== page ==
Fresh violence hit South Africa's mining industry Monday when a shooting at a gold mine left four injured, just as a court readied to free miners arrested after police killed 34 at a platinum mine.
Prosecutors provisionally dropped murder charges against the workers amid a public outrage after the bloodshed at platinum giant Lonmin's Marikana mine in the worst day of police violence in a post-apartheid South Africa.
The arrested miners arrived at a court near Pretoria where about a dozen onlookers rushed to see loved ones who have been detained since police opened fire on a wildcat strike on August 16.
"We are here today to fetch our brothers, husbands and sons," Primrose Sonti, 51, told AFP outside the court, whose son Meshac Mzilikazi, a 35-year-old Lonmin worker, was arrested.
Striking Lonmin mine workers are seen in Marikana, South Africa on August 29. Four people were wounded during a shooting Monday at a South African gold mine in the east of Johannesburg after fired mineworkers attacked reinstated colleagues, police said.
She proudly held a cardboard poster penned with the words "Oh Thank u God for the release" before the arrested filled the public gallery in a courtroom while the public and media were fed a live feed in a different room.
The Marikana shooting, shocking footage of which was beamed around the world, conjured up images of apartheid-era police violence and cast the spotlight on crippling social inequality in South Africa.
Wednesday's hearing was set to get under way when police said four people had been injured in a shooting at a gold mine in the east of Johannesburg.
"We can confirm that there were four people who were taken to the hospital after they were injured," police spokeswoman Captain Pinky Tsinyane told AFP.
The violence erupted after fired workers, armed with traditional sticks and iron irods, gathered on Monday at the Gold One mine from which they had been fired during an illegal stayway in June.
"Some of their members were reinstated... these ex-mineworkers were attacking the workers who were reinstated in the mine," said Tsinyane, adding that the crowd numbered around 200 people.
Four people were arrested for attempted murder.
People gather around the coffin of the woman who collapsed and died on hearing her mine worker had been killed in violence at the Lonmin platinum mine in Marikana. A South African court Monday was due to start releasing 270 miners Monday arrested over the deaths of 34 of their colleagues killed by police, after prosecutors withdrew murder charges against them.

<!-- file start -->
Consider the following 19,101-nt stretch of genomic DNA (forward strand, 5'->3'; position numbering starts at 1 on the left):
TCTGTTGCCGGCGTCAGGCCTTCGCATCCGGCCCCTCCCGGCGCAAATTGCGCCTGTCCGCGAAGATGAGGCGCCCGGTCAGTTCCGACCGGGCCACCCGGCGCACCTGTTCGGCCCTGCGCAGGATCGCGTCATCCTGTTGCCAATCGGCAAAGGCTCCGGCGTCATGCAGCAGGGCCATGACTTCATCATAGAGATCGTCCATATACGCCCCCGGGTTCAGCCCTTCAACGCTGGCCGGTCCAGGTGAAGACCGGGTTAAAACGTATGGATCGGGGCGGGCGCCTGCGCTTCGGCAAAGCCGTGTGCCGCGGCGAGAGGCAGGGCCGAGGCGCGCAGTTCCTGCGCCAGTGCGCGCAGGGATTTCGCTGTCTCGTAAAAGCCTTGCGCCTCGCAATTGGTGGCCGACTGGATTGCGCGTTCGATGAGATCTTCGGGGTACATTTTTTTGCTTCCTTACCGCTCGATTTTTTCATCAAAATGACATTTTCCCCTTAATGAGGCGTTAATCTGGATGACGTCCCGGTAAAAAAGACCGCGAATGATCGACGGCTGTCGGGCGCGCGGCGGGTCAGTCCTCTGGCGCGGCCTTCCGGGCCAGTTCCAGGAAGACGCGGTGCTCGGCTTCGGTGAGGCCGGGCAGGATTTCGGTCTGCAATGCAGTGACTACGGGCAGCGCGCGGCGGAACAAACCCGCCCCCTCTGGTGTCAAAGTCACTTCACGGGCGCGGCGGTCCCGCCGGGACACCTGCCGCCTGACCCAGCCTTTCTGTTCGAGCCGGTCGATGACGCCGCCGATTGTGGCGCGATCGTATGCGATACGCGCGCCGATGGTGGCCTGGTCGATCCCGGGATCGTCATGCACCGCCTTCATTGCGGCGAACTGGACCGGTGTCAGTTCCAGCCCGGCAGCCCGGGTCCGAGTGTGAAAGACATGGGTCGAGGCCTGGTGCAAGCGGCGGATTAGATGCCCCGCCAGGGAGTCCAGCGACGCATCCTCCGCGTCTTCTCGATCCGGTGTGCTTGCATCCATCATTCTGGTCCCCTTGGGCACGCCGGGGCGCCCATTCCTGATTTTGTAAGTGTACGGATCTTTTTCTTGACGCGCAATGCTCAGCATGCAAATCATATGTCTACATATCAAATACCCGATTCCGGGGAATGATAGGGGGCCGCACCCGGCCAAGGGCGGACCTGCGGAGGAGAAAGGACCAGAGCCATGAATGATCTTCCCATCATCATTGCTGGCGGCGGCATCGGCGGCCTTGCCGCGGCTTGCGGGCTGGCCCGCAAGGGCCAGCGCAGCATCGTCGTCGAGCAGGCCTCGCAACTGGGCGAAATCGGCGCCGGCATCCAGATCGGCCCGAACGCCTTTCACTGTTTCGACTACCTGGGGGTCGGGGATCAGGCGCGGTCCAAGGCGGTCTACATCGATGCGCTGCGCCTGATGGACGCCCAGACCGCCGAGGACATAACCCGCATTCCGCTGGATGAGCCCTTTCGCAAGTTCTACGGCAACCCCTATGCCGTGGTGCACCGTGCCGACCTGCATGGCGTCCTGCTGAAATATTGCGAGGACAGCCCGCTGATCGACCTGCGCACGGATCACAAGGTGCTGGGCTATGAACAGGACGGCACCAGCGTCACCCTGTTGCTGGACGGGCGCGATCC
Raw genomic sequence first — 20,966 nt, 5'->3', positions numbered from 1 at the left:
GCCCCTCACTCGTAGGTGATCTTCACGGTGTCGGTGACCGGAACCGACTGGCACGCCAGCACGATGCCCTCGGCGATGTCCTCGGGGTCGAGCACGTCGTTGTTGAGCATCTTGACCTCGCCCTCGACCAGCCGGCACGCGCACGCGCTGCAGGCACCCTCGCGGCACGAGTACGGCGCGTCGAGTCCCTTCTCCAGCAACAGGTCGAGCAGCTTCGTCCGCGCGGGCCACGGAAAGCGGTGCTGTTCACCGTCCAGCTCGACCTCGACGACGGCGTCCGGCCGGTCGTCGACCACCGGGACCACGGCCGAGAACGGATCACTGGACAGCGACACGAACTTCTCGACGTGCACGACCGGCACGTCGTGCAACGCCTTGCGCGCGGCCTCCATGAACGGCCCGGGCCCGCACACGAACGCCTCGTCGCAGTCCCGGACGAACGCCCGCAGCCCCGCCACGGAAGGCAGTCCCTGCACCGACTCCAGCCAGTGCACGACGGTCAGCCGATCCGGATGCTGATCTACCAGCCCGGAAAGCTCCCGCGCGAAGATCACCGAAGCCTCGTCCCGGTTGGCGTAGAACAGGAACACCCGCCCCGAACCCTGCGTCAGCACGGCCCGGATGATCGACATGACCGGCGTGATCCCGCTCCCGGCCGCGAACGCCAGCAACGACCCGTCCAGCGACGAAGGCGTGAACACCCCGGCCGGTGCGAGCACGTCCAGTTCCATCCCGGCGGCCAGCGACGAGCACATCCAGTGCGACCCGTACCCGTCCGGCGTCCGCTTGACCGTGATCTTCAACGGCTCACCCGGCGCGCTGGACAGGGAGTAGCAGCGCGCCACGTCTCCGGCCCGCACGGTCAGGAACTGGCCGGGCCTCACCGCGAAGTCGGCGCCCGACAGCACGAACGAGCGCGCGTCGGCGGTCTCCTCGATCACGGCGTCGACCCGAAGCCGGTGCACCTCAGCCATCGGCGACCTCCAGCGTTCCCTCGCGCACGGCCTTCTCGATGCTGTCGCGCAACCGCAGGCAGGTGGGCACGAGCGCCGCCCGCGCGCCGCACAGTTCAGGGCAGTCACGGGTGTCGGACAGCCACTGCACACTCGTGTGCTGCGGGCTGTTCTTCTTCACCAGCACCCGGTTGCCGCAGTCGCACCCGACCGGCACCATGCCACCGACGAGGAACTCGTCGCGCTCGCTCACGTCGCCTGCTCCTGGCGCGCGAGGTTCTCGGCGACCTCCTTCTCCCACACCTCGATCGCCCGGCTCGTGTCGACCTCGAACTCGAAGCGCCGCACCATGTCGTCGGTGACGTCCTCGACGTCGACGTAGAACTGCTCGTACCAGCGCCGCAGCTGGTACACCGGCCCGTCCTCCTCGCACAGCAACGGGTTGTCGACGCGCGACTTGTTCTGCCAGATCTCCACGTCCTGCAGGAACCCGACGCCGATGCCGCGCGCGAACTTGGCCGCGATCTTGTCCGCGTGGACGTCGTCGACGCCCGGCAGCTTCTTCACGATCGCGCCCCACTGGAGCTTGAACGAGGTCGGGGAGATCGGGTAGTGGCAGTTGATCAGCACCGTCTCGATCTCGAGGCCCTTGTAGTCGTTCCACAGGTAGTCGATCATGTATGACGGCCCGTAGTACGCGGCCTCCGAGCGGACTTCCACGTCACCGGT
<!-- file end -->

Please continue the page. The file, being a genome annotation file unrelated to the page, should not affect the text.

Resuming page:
The shooting follows the deadly police action at the Lonmin mine northwest of Johannesburg on August 16 during a wildcat strike, which had already killed 10 people.
The decision to charge the miners with murder triggered outrage, over what in fact was a police crackdown, with South Africa's justice minister demanding that prosecutors explain the charges.
Speaking Sunday, acting national director of prosecutions Nomgcobo Jiba said a final decision on whether to press murder charges would be taken after a series of investigations into the shootings.
These include a judicial commission of inquiry appointed by President Jacob Zuma, which has until January to present its findings.
Legal experts had slammed the charges, which the prosecuting agency argued were under a common purpose principle that allows a group of people to be charged for acting together to commit a criminal act.
It was once used by the apartheid-era white-minority regime to crack down on black activists who were fighting for equality.
Minister in the presidency, Collins Chabane denied the government played a part in the about-turn.
"The government did not at any stage try to pressurise the NPA people to take a decision," he told foreign correspondents.
Police claimed self-defence in the shooting, after an escalating stand-off between rival unions had already killed 10 people including two police officers during an increasingly bitter strike over pay.
The mine remained shut after talks failed to end the strike. The talks resumed on Monday and Labour Minister Mildred Oliphant was upbeat about a breakthrough.
The workers are "prepared to work, provided the company was going to listen to them. I must say the company has listened," she said on Monday.
The strike since August 10 has cripped the world's third largest platinum miner where worker turn out slumped to 4.5 percent on Monday amid threats from strikers on returning workers.
The striking miners, who say they currently earn 4,000 rand a month (around 375 euros or $475), have refused to return unless they get a wage increase to 12,500 rand.
Lonmin says the workers already earn around 10,000 rand when bonuses and other compensation are included.